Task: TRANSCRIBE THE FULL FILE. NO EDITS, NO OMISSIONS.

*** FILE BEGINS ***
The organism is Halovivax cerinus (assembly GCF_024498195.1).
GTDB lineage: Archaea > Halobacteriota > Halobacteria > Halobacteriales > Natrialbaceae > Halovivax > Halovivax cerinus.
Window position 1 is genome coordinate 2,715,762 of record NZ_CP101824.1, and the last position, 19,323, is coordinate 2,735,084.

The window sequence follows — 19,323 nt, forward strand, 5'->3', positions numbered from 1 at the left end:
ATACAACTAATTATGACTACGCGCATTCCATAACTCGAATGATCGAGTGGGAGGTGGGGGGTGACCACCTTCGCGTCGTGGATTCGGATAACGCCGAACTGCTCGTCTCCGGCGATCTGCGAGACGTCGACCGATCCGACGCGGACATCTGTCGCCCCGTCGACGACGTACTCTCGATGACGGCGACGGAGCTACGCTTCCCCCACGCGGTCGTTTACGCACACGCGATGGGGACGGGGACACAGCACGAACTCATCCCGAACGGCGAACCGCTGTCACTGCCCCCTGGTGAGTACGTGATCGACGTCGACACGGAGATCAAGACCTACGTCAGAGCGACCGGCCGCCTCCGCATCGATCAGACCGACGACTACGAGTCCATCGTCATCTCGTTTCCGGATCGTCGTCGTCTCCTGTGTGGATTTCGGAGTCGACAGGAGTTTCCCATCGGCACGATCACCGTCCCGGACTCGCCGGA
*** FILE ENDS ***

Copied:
The organism is Halovivax cerinus (assembly GCF_024498195.1).
GTDB lineage: Archaea > Halobacteriota > Halobacteria > Halobacteriales > Natrialbaceae > Halovivax > Halovivax cerinus.
Window position 1 is genome coordinate 2,715,762 of record NZ_CP101824.1, and the last position, 19,323, is coordinate 2,735,084.

The window sequence follows — 19,323 nt, forward strand, 5'->3', positions numbered from 1 at the left end:
ATACAACTAATTATGACTACGCGCATTCCATAACTCGAATGATCGAGTGGGAGGTGGGGGGTGACCACCTTCGCGTCGTGGATTCGGATAACGCCGAACTGCTCGTCTCCGGCGATCTGCGAGACGTCGACCGATCCGACGCGGACATCTGTCGCCCCGTCGACGACGTACTCTCGATGACGGCGACGGAGCTACGCTTCCCCCACGCGGTCGTTTACGCACACGCGATGGGGACGGGGACACAGCACGAACTCATCCCGAACGGCGAACCGCTGTCACTGCCCCCTGGTGAGTACGTGATCGACGTCGACACGGAGATCAAGACCTACGTCAGAGCGACCGGCCGCCTCCGCATCGATCAGACCGACGACTACGAGTCCATCGTCATCTCGTTTCCGGATCGTCGTCGTCTCCTGTGTGGATTTCGGAGTCGACAGGAGTTTCCCATCGGCACGATCACCGTCCCGGACTCGCCGGA